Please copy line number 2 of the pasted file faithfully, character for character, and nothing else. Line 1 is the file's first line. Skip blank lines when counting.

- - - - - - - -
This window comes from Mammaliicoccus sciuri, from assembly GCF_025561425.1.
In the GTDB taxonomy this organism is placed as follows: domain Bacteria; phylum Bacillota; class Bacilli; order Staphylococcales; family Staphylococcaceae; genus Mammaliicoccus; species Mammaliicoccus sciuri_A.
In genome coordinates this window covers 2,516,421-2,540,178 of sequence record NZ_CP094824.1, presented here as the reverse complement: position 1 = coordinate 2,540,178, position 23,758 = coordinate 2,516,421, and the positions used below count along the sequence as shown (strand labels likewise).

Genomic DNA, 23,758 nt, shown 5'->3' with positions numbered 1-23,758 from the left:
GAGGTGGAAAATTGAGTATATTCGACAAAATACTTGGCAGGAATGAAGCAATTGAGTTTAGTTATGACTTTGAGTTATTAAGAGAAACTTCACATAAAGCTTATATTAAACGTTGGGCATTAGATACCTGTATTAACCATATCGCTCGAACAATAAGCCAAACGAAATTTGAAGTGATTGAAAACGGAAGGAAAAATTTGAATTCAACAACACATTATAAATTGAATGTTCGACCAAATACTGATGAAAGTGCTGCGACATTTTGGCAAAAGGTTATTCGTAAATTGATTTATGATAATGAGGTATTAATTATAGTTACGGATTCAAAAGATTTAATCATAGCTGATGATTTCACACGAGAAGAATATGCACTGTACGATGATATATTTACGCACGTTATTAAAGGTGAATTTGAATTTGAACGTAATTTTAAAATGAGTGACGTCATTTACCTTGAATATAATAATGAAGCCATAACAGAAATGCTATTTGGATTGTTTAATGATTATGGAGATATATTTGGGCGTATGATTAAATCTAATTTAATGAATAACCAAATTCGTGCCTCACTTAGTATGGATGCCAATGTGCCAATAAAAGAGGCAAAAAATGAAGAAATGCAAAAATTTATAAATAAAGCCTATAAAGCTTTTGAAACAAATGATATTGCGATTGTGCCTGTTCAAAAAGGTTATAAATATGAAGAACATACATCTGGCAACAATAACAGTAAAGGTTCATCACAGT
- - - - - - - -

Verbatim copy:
In the GTDB taxonomy this organism is placed as follows: domain Bacteria; phylum Bacillota; class Bacilli; order Staphylococcales; family Staphylococcaceae; genus Mammaliicoccus; species Mammaliicoccus sciuri_A.